How an army veteran found himself on the front life in his own hospitality business
Whether as foot soldier or franchisee, former army captain Byron McDonald has seen plenty of action, but it’s the hospitality world that has given him the greatest challenge. And he’s loving it, as he writes here...
No-one in my family before had been in the services, but I saw joining the army as a good experience, and an opportunity to develop management and leadership skills. It was my best decision to join the army when I did, and my second-best decision to leave when I did.
In the army, the most important thing I learned that is of value to me today is the importance of building relationships. It is the key to success in business, and very, very important when you are working with a chain of command and also with soldiers and other stakeholders (other armies, the media, community elders). It is important on several different levels.
I left the army nearly five years ago after returning from service in Afghanistan. I had originally intended to pursue a special-forces career, but the tour was very active and I felt I had achieved everything I wanted to do. It was time to move on while I was still at a good age.
Dicky David, a friend of my father and the founder of Ausfuel, encouraged me to take on a service-station business, and after checking it out I decided to give it a go. So I quit the army and drove across the Nullarbor Plain in my Mazda with everything I owned, leaving behind the sheltered workshop of the army and taking on three servos.
The benefits of a franchise
I built up the business to seven service stations and two car washes, and was doing really well. The good thing about working under a franchise model is that you’re buying systems and processes.
Working with oil companies was tough, though, and there was no extended tenure, no long-term security. I started to look at options. I wanted more control over my business.
Then I found Quest Apartment Hotels, which offered everything I want out of a business. Franchisees control their own room rates, and there is long-term tenure (the lease is 30 years). As I went through the selection process I came to know the people at head office, and all spoke highly of the business and represented the brand well.
The franchisees I met were impressive individuals and happy with the performance of their businesses. Everything stacked up.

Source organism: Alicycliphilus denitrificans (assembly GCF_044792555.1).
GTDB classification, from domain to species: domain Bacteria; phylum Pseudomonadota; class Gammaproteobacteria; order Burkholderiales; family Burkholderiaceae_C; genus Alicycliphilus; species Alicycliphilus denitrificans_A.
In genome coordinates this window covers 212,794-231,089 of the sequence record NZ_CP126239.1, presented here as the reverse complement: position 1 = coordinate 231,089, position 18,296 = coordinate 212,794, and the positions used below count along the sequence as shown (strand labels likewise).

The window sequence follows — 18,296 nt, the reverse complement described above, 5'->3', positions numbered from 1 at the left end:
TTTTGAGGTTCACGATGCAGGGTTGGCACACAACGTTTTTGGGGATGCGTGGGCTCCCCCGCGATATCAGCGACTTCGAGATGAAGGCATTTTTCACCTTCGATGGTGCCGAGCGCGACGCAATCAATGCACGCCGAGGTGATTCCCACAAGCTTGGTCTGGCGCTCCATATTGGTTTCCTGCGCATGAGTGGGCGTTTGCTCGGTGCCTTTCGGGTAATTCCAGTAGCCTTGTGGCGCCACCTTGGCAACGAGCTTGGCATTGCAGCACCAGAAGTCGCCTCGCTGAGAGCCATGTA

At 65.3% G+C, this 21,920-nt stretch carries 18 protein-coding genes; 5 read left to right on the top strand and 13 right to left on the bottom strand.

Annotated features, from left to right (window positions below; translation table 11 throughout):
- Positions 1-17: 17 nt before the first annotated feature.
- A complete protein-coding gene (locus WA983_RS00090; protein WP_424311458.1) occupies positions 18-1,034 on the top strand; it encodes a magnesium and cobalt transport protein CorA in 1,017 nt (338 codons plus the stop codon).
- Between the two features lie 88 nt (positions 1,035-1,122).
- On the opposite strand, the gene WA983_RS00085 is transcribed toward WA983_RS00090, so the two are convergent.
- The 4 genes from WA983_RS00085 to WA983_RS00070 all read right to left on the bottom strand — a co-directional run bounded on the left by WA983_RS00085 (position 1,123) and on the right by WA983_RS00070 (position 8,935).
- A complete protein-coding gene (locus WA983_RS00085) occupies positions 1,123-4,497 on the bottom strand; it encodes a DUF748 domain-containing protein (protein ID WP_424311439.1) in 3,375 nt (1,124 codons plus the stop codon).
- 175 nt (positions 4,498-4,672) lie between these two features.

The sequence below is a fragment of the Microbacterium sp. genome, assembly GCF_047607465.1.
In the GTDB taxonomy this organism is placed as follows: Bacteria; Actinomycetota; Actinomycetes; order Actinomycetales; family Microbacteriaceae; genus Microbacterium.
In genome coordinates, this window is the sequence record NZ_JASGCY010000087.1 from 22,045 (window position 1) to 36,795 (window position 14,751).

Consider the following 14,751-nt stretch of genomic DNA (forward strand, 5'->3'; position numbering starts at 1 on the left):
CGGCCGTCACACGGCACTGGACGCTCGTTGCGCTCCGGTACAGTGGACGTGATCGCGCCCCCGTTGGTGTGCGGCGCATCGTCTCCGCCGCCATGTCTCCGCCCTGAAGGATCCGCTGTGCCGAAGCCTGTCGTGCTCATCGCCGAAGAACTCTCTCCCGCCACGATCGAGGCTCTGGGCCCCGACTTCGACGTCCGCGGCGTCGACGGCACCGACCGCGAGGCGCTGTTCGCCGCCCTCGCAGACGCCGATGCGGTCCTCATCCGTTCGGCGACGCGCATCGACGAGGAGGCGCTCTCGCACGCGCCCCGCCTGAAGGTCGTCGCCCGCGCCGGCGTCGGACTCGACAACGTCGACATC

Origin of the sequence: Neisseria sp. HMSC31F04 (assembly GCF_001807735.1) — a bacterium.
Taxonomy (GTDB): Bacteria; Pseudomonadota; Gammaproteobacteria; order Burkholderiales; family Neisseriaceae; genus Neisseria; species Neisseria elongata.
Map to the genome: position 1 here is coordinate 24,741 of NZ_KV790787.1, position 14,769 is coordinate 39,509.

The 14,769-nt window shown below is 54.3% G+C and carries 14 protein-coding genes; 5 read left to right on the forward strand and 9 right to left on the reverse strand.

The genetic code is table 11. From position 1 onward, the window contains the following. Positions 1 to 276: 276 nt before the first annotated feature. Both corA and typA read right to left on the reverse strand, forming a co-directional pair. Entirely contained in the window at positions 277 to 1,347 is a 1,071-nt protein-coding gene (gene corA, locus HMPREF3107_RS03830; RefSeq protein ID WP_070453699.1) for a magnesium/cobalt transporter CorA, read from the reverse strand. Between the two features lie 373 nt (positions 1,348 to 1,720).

For me, the biggest challenge was the transition from service stations to hotels and hospitality. The day-to-day running of the business was easy, but learning the basics and how to make a profit and how to manage sales, that was challenging.
The key to the business is sales activity, and how to get the most out of your sales team, as well as how to yield off your room rate, learning about the competition and how it all fits together.
Set up for success
Quest set me up for success. I have a franchise relationship manager looking at how things are running and whether overheads are efficient, plus an area sales manager who helps me with sales strategy.
There is also support from the franchisor, which feeds business from its national accounts. A lot of the base business comes from big companies which use our national presence really well.
I’m in business by myself in East Perth, and with a business partner in Fremantle. I opened up both properties when the economy was softening. Many hotels are coming into the market, so it’s my goal to continue to grow the business in a tough and demanding market over the next five years.
Overall, I want to grow my business and ensure its profitability. I’m in for the long haul and have long-term plans for both venues. I understand the challenges of the next three to five years, and I’m prepared.
When you buy into a franchise you buy into a lifestyle – it’s all encompassing. Hospitality is all about generating sales and cross-checking operations. At night I might have dinner with a potential client or stakeholder, then I’m up in the morning and off again.
It’s very busy, and very, very enjoyable.
My advice to anyone considering buying a franchise is to ensure you get a return on your royalty. You pay to buy systems and processes, but if you get value for money, that’s good value.
- Read more franchisee real life stories in the September/October edition of Inside Franchise Business, out in newsagencies now. To subscribe to future issues, click here.